285. Maintaining the Crop Producing Power of the Soil.— The use of stable manure and the rotation of crops in connection with stock raising are the chief means of keeping the land in good condition to grow maize. Maize is not an exhaustive crop because (1) it removes from the soil comparatively small quantities of soil elements for food produced; (2) it produces large quantities of organic matter which when fed to live-stock makes large quantities of organic manure to return to the soil; (3) the intercultural tillage is doubtless beneficial, although this has not been as fully demonstrated as the expression of Jethro Tull,—"Tillage is manure,"—might indicate.

The Indiana Station2 manured for two years a series of alternate plats which had grown maize continuously for five years with fresh horse manure amounting for two years to about fifty tons per acre. No manure was used before or since. During twelve years the average yield was nearly ten bushels per acre more on the manured than on the unmanured plats and on the last year of the period was nearly five bushels greater.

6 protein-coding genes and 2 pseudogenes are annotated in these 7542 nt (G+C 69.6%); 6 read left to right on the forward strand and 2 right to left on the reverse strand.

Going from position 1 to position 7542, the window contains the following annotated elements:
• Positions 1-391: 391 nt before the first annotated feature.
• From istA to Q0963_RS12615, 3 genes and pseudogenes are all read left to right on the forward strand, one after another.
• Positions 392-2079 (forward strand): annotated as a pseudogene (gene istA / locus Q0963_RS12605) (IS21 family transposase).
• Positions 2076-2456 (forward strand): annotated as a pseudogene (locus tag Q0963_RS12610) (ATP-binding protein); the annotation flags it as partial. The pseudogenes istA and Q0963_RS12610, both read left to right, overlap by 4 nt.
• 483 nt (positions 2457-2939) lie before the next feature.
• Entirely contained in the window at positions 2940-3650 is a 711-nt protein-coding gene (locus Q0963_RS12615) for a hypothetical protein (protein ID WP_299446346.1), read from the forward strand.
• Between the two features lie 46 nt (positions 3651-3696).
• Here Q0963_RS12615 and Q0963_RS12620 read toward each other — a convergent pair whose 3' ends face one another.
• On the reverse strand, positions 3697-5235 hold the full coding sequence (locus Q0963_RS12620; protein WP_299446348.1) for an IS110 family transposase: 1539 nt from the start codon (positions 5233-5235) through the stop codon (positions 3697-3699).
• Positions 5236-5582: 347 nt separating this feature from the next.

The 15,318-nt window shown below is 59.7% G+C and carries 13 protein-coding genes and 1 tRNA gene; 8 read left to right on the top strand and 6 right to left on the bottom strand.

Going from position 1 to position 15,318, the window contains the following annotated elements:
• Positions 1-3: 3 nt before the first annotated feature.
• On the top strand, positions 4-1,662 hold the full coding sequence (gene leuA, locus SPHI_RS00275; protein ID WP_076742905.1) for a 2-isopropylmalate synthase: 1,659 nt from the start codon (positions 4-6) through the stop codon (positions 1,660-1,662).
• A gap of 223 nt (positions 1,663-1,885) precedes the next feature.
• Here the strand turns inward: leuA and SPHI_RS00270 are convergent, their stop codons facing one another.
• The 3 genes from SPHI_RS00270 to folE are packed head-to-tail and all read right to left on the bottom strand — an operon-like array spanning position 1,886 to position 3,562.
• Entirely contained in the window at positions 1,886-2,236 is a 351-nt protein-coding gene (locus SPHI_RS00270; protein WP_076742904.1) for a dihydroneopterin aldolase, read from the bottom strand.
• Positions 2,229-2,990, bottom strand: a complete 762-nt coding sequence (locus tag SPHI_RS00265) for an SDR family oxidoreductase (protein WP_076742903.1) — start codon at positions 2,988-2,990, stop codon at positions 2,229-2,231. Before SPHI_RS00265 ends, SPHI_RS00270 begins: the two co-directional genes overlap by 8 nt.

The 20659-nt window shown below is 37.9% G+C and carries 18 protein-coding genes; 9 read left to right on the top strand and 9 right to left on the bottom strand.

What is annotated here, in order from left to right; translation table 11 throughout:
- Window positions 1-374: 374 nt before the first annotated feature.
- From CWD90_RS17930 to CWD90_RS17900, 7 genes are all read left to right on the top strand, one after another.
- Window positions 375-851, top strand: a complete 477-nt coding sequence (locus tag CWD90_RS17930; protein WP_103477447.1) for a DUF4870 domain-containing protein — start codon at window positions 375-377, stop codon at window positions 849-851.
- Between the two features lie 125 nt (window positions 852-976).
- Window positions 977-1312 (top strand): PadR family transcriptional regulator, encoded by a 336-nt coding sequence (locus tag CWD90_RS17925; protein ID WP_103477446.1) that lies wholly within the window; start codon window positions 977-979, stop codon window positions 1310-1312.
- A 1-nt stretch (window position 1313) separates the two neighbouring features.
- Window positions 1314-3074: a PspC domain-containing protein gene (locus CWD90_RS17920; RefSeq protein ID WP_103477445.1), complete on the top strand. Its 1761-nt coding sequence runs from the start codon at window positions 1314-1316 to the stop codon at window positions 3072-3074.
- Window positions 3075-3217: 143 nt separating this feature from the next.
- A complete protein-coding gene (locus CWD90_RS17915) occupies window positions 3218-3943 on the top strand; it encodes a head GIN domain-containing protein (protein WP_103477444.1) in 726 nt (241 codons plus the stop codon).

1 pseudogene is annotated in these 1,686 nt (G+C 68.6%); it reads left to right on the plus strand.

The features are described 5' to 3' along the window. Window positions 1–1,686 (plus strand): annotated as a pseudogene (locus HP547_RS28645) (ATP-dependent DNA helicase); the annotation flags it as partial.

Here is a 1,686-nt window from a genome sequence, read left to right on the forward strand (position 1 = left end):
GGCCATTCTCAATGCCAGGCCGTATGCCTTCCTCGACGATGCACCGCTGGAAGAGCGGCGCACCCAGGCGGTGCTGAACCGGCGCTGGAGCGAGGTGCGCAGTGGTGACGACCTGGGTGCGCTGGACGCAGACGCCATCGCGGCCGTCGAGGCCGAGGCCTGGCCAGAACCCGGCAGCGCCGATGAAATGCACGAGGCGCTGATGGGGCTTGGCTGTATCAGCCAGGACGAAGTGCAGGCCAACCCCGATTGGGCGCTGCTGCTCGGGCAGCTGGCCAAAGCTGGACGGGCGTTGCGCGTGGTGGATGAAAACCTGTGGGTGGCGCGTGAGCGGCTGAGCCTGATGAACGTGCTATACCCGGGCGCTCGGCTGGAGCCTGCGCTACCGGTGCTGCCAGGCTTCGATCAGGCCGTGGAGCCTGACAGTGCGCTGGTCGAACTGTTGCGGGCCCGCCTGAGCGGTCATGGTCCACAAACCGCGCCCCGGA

286. Influence of Organic Matter.—Stable manure is more frequently applied to land intended for maize than to any other. Grass and clover are usually followed by maize. One reason why stable manure is found generally beneficial for maize is that it supplies organic matter, which when in proper condition may modify the water content of the soil. Instances are known where no influence whatever was obtained from the use of large quantities of commercial fertilizers, but where the use of stable manure increased the crop. The Wisconsin Station found that while the total amount of water in the upper six feet of soil was essentially equal in both manured and unmanured